Japanese Title: キツツキと雨
Romaji: Kitsutsuki to Ame
Release Date: February 11th, 2012
UK Release Date: January 28th 2013 (UK)
UK Film Distributor: Third Window Films
Running Time: 135 mins.
Director: Shuichi Okita
Writer: Shuichi Okita, Fumio Moriya
Starring: Koji Yakusho, Shun Oguri, Kengo Kora, Asami Usuda, Kanji Furutachi, Daisuke Kuroda, Kyusaku Shimada, Yoshiyuki Morishita, Tsutou Takahashi, Mitsuru Hirata, Masato Ibu, Tsutomu Yamazak
Ever since writing about this film last year I had been eagerly anticipating it, principally because it stars Koji Yakusho, a wonderful actor who has won my admiration through a series of performances in films by Kiyoshi Kurosawa. I was also impressed by the festival awards buzz it had acquired as it took the Special Jury Prize at the 2011 Tokyo International Film Festival and the Audience Award at Nippon Connection. The awards are richly deserved.
The Woodsman & the Rain opens in a dense forest outside Yamamura village. A lumberjack named Katsuhiko (Yakusho) is busy sawing a tree with a chainsaw. This short sequence reveals a gruff and pragmatic small town man who is comfortable working the land. He can even read the weather and predict when it will rain hence the title. He is soon distracted by the arrival of Torii (Furutachi), the assistant director of a film. Torii asks him to stop. “We’re in the middle of a take.” Katsuhiko does not quite understand movie jargon and he is not one easily swayed from his craft so Torii says, “We’re shooting a movie over there.” Katsuhiko understands now and asks “Can I prune?” Torii replies “If it isn’t noisy, sure.” Katsuhiko climbs a tree and starts cutting branches. From this vantage point both Katsuhiko and the audience see the town in distance with movie vans parked around.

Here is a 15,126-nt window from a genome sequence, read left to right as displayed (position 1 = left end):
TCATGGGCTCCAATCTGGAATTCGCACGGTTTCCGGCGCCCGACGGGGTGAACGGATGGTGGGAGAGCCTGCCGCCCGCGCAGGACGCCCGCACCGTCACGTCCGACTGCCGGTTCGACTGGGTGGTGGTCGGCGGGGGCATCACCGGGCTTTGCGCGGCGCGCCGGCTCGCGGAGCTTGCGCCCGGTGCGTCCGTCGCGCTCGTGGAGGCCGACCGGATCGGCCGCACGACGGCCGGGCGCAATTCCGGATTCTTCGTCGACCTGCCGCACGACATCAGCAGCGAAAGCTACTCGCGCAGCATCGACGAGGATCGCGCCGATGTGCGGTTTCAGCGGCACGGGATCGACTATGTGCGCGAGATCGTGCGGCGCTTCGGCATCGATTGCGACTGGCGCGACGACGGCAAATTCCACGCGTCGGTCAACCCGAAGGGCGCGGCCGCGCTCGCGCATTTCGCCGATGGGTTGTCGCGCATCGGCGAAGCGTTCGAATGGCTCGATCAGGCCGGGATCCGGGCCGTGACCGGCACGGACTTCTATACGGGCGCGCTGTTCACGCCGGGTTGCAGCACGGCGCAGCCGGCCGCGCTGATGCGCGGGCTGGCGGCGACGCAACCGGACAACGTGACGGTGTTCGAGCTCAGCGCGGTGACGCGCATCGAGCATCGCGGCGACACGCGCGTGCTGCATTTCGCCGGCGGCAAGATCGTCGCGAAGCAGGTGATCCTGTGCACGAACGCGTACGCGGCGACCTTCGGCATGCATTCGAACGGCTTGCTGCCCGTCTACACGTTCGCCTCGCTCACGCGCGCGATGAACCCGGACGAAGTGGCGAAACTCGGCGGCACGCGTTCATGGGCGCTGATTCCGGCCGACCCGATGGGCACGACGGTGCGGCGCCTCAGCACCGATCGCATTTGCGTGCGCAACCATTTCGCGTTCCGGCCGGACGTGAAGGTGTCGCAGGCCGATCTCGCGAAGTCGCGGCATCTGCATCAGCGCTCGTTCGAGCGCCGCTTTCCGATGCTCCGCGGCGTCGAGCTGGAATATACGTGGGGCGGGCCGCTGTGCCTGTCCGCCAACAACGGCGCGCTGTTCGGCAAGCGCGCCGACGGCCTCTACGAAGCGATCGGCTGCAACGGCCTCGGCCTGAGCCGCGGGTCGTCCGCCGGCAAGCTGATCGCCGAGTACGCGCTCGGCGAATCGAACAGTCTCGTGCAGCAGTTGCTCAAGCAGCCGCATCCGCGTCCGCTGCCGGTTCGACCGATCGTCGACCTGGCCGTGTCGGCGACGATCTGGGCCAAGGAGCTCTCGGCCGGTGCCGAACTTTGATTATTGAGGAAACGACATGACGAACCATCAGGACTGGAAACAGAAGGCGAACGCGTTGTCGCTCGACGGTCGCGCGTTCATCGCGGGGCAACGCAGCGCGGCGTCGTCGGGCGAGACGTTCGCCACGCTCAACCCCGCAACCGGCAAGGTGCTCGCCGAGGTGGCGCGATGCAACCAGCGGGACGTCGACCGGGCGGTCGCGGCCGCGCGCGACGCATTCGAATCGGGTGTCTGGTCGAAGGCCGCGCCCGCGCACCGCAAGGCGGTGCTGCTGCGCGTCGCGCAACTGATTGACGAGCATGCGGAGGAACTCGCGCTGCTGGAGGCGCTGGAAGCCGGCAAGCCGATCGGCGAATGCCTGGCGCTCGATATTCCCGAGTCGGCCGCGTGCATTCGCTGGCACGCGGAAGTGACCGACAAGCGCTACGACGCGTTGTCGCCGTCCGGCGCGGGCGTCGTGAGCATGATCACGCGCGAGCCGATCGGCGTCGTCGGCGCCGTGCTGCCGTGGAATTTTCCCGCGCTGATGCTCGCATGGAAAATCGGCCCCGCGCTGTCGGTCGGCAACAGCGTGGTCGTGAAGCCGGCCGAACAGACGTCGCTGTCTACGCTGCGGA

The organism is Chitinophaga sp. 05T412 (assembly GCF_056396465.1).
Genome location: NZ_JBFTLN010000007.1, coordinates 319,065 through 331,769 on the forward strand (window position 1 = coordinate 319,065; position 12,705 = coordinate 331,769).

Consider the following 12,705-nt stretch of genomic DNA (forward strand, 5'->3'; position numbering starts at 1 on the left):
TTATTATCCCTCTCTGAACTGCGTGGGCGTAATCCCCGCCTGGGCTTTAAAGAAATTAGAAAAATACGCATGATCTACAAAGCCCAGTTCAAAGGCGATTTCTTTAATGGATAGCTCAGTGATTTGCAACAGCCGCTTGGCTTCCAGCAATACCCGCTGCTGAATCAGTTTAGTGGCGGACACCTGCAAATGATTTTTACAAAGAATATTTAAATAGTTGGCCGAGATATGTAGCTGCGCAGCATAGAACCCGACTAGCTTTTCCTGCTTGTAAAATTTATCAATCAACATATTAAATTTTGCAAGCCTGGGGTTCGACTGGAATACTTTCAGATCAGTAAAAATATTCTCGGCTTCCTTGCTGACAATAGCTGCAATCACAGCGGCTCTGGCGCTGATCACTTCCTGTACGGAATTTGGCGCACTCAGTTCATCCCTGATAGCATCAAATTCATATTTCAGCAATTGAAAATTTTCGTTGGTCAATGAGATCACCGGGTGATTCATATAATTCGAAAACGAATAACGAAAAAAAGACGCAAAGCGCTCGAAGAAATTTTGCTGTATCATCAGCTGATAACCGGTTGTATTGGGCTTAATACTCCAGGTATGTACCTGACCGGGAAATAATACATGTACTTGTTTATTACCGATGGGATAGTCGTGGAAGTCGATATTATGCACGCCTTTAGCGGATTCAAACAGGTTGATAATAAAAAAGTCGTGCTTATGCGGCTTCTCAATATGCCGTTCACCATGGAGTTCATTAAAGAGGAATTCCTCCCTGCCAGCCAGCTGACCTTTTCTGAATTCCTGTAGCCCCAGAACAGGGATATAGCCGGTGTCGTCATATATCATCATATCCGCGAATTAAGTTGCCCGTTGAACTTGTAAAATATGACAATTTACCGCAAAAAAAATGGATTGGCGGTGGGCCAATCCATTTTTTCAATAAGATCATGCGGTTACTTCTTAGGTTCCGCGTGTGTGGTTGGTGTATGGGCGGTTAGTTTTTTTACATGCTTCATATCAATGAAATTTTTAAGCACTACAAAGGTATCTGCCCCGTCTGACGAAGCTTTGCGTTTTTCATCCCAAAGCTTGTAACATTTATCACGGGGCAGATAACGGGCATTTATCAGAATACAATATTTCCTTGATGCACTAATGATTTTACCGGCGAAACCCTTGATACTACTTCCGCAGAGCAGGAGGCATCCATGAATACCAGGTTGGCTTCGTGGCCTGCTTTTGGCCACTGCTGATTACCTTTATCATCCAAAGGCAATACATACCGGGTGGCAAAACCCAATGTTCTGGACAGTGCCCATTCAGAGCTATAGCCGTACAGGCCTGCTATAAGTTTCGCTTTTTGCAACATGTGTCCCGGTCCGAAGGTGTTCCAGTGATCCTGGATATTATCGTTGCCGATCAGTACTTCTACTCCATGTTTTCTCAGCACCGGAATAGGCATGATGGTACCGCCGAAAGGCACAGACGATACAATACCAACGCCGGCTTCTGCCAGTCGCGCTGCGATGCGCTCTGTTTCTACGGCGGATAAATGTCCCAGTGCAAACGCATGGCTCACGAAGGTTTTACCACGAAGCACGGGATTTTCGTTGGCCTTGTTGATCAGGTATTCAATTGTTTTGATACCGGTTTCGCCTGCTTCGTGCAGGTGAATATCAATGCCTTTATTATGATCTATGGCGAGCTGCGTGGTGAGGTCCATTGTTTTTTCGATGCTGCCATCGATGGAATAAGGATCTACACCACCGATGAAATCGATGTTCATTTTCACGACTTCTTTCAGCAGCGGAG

Yamamura has been invaded by a small crew shooting a low-budget zombie film named Utopia. Katsuhiko is not concerned with any of this and goes about his work day routine and living very uneasily with his unemployed and directionless son Koichi (Kora) but a chance encounter with Torii on the road leads to Katsuhiko meeting the film’s director who is also named Koichi (Oguri), a man barely out of university and on his first major project. Pressure is getting to him and he suffers from severe lack of confidence which leaves Torii taking command and trying to make use of Katsuhiko’s local knowledge for some location scouting. This is just the first of many requests that the film crew ask of Katsuhiko.
Despite being initially unimpressed with what he sees (especially Koichi) Katsuhiko is soon sucked into the film and even gets to act as a zombie. He even strikes up an unlikely friendship with Koichi as he falls in love with the story of the movie and the experience of making it. The more deeply he becomes involved with the film the more enthusiastic he is and discovers that the director, despite lacking in confidence and finding the demands of movie-making a little too much, is extremely talented. The two forms an unlikely friendship and help each other overcome personal problems.
The Woodsman & the Rain is the third film directed by Shuichi Okita who also helped write the film. You would never know because this is a film that displays all that is great about Japanese film making from the lightness of directorial touch, the committed performance of the actors and the deftness of characterisation and script. Like Key of Life, everything is thoroughly thought out in every single way which makes everything pleasurable to watch.
The script mixes the film-within-a-film genre with a buddy movie where two complete opposites coming together to provide solutions to what troubles them. And what opposites they are! The use of big city folks clashing with down home country types is familiar but here the characters are original and charming and the script’s great characterisation provides assured arcs and a springboard for great performances from the actors which the film and provides the engine of the comedy.
The central clash of characters leads to hilarious moments when a belligerent Katsuhiko barks things at Koichi and looks dismayed at the results. Their first interaction has Katsuiko, looking dismayed at wasting a working day, barking “And what are you?” at Koichi. Upon finding him useless he recommends that Torii should fire him. After a long take on set as a zombie, Katsuhiko rounds on Koichi again, calling him a slacker and using his blunt personality to make the director run after people who should be running after him.
The film could have continued in the vein but it does not because underneath all of this is a more serious story as the two develop a friendship and help each other achieve existential growth that allows them to interact with the people around them.